Intentionality bears on ontological and metaphysical questions about the fundamental nature of mental states: perceiving, remembering, expectancy, believing, desiring, hoping, knowing, intending, feeling, experiencing, and so on. What is it to have such mental states? How does the mental relate to the physical, i.e., how are mental states related to an individual's body, to states of his or her brain and to his or her behavior?

Intentionality is a pervasive feature of many different mental states: beliefs, hopes, judgments, intentions, love and hatred all exhibit intentionality. In an ideal world we can mentally wish things into and out of existence. It can seem that consciousness and intentionality pervade mental life. Perhaps one or both somehow constitute what it is to have a mind.

But achieving an articulate general understanding of either consciousness or intentionality presents an enormous challenge, part of which lies in figuring out how the two are related. In plain talk, we consider a behavior intentional when it appears purposeful or done intentionally -- that is, based on reasons (beliefs, desires) and performed with skill and awareness.

Just because the subject of psi remains objectively problematical doesn’t mean we should stop systematic investigation, both scientifically and metaphysically. Babies don’t know how the world works so they constantly keep testing their environment, over and over. Are we just cosmic babies, feeling our way along, blindly? We are when it comes to proofs of mind over matter. Perhaps intentionality is a permissible metaphor until we have a better shorthand for the effect. But we really need a bigger and better metaphor already without trotting out the well-worn notion of paradigm shift - another buzzword.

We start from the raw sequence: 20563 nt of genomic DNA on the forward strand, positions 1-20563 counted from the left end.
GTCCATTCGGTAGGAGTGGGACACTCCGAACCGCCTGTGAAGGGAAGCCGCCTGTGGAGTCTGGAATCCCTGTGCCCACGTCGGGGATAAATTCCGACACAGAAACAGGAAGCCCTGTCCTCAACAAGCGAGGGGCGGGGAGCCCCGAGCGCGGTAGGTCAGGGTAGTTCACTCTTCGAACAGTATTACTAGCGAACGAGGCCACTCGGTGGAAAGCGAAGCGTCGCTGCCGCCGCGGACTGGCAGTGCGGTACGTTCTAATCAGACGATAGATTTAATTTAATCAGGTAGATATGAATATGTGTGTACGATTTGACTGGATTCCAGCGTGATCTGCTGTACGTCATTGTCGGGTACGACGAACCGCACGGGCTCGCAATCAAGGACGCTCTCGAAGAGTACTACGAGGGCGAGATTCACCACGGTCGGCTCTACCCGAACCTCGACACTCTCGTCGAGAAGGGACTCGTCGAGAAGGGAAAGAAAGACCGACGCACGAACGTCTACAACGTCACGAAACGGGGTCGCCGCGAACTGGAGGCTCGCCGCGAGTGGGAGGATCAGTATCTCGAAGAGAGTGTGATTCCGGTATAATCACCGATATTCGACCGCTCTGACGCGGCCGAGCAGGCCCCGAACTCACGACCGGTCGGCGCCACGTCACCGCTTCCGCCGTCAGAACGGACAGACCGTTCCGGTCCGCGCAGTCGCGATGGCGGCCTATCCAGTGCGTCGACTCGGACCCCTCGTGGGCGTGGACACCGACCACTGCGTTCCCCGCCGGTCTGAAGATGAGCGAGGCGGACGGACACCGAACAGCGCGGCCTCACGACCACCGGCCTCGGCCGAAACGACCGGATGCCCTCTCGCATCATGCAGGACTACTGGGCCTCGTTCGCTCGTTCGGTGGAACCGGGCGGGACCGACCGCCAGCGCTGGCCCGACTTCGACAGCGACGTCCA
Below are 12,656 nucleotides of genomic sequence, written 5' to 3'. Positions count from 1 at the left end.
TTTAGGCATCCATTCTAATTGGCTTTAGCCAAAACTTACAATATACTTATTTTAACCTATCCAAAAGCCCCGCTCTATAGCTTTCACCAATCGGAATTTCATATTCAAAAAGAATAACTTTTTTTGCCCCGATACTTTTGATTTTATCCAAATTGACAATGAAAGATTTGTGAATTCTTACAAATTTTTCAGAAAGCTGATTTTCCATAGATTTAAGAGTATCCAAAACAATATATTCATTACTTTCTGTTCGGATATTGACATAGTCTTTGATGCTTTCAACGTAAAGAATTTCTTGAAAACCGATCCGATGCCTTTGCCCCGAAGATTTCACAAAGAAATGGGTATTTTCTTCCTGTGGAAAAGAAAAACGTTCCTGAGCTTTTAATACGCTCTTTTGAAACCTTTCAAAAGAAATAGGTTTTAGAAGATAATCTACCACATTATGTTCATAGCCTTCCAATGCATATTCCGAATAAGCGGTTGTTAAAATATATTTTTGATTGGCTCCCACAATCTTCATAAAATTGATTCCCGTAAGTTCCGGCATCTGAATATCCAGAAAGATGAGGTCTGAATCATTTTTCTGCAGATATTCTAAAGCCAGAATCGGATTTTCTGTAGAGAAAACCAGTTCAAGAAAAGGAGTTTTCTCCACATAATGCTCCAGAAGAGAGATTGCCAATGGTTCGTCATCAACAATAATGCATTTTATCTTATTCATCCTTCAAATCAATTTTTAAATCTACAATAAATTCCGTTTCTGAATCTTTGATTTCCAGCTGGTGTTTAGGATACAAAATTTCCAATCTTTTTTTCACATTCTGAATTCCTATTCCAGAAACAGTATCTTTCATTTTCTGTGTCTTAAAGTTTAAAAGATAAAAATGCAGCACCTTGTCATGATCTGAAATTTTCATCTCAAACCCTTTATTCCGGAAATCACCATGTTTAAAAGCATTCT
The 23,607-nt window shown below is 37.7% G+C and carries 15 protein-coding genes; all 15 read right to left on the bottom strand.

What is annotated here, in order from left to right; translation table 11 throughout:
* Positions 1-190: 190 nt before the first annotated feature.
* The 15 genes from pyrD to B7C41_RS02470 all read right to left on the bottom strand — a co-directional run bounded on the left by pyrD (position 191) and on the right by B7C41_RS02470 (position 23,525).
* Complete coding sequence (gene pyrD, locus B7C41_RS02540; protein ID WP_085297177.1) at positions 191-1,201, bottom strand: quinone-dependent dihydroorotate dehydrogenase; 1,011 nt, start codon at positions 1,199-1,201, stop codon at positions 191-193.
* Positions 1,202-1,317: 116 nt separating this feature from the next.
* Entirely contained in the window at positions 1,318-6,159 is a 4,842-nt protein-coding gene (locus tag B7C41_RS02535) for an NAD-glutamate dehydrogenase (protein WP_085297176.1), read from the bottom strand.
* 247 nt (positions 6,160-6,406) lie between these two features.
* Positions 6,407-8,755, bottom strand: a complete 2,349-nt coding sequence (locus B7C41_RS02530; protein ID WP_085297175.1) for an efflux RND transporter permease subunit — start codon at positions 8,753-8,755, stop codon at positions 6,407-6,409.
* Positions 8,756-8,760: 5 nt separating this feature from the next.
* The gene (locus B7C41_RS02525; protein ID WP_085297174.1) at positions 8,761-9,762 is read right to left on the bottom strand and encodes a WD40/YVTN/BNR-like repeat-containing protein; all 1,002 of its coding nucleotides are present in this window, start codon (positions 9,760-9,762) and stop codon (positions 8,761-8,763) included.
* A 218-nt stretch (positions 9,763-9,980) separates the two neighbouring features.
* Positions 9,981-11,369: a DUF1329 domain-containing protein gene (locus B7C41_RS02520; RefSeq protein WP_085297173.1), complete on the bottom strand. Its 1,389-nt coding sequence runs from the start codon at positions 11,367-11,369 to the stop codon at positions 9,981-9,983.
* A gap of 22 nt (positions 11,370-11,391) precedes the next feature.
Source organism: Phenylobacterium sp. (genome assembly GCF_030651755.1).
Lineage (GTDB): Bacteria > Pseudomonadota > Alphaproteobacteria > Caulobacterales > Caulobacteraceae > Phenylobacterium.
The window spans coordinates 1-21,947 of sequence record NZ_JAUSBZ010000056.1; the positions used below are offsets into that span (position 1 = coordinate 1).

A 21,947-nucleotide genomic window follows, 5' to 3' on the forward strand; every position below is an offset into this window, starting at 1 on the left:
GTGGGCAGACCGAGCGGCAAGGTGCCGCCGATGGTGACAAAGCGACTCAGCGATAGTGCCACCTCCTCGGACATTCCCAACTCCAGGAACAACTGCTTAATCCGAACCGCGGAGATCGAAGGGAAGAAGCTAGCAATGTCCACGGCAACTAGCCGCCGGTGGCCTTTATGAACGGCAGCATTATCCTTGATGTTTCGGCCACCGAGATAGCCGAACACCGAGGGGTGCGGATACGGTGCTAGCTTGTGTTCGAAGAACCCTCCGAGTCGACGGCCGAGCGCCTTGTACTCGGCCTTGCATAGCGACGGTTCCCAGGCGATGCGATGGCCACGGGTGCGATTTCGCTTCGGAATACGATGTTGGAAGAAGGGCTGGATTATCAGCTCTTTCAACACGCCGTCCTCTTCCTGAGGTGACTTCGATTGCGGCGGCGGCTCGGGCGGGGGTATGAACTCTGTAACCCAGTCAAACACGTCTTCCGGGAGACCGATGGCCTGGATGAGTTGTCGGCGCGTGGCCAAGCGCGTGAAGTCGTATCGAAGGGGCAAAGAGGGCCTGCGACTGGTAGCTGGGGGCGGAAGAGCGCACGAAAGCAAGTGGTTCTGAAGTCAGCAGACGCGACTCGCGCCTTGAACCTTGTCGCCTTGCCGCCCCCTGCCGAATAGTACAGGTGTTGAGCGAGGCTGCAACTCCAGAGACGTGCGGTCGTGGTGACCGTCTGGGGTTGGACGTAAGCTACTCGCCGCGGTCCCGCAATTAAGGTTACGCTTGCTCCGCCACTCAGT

Quantum Chaos

We must be willing to question our own beliefs, comprehending the nature of subjectivity, experimenter bias, and memes or groupthink. The mind deploys them as explanations for unknown agency, the blindspots of our consciousness. As ever, any postulate and hypothesis we can make depends on "which" physics it is based in, since there are several competing models: Copenhagen, Many-Worlds, Transactional, M-Theory, Plenum Physics, hyperspace, etc.

This simple fact makes quantum physics a domain of self-contained, mutually exclusive belief systems with their own presumed truths about the primordial nature of Reality. New Agers and armchair philosophers often confound them together into half-baked theories, sometimes compounded by theories of “ascension”, aliens, and evolution.

Philosophically, what does it mean that man's intention now substitutes for the exiled Demiurge, or divine "maker"? We've put ourselves in place of God or nature to augment healing, muddle about in global politics, and presumably perturb our evolutionary arc. We have to question how much more effective realworld pro-active behavior might be, considering that "if wishes were horses, beggars would ride." There is no end to the places the human ego would like to meddle in structure, meaning and labeling.

Ordinary intentionality means being directed toward some goal. It comes down to a control issue; who's got it and who wants it. Perhaps the most compelling results come from the realms of mindbody healing by deploring human beliefs and activating the mysterious placebo effect for shorter or longer periods of time. But this in no way means that this is a quantum process, since the mechanisms may be largely molecular and biochemical. We know that both psychosomatics and psychosemantics are influential.

“Fill in the blank” explanations can be outlandish, possible, plausible, probable, or match reality. The distinction between "true believers" and skeptics comes at the point of interpretation of phenomena, attributions of the source of events or perceptions, whether one's model is psibernetics, "magical thinking", external agents, nested hierarchies, holistic mysticism, or physicalism.

A theist will tend to attribute positive expectations of “agency” to God, a pagan to nature, a humanist to self, and an atheist to complex dynamics, or randomness,. A debunker is dismissive. A true skeptic remains open-minded, at home in the ambiguity. And the loose use of the buzzword ‘intentionality’ leaves its agent or means totally ambiguous, meaning not mechanism.